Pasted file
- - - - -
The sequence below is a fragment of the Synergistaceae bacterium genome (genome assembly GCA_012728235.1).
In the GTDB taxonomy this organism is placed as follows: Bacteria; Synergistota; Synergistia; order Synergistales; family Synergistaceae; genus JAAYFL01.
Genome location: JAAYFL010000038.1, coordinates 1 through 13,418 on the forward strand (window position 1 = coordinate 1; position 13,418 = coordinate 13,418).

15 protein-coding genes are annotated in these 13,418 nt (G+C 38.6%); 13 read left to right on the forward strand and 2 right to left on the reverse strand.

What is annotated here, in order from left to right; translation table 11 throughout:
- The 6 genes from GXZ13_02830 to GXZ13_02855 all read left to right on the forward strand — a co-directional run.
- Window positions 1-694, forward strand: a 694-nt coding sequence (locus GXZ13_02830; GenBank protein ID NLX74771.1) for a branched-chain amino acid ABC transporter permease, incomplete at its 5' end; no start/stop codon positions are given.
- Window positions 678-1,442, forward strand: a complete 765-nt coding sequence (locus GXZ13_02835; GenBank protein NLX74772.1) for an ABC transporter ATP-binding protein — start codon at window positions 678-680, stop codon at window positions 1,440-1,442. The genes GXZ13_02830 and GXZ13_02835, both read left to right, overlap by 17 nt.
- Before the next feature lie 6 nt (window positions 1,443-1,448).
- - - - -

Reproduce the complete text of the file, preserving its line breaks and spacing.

The sequence below is a fragment of the Synergistaceae bacterium genome (genome assembly GCA_012728235.1).
In the GTDB taxonomy this organism is placed as follows: Bacteria; Synergistota; Synergistia; order Synergistales; family Synergistaceae; genus JAAYFL01.
Genome location: JAAYFL010000038.1, coordinates 1 through 13,418 on the forward strand (window position 1 = coordinate 1; position 13,418 = coordinate 13,418).

15 protein-coding genes are annotated in these 13,418 nt (G+C 38.6%); 13 read left to right on the forward strand and 2 right to left on the reverse strand.

What is annotated here, in order from left to right; translation table 11 throughout:
- The 6 genes from GXZ13_02830 to GXZ13_02855 all read left to right on the forward strand — a co-directional run.
- Window positions 1-694, forward strand: a 694-nt coding sequence (locus GXZ13_02830; GenBank protein ID NLX74771.1) for a branched-chain amino acid ABC transporter permease, incomplete at its 5' end; no start/stop codon positions are given.
- Window positions 678-1,442, forward strand: a complete 765-nt coding sequence (locus GXZ13_02835; GenBank protein NLX74772.1) for an ABC transporter ATP-binding protein — start codon at window positions 678-680, stop codon at window positions 1,440-1,442. The genes GXZ13_02830 and GXZ13_02835, both read left to right, overlap by 17 nt.
- Before the next feature lie 6 nt (window positions 1,443-1,448).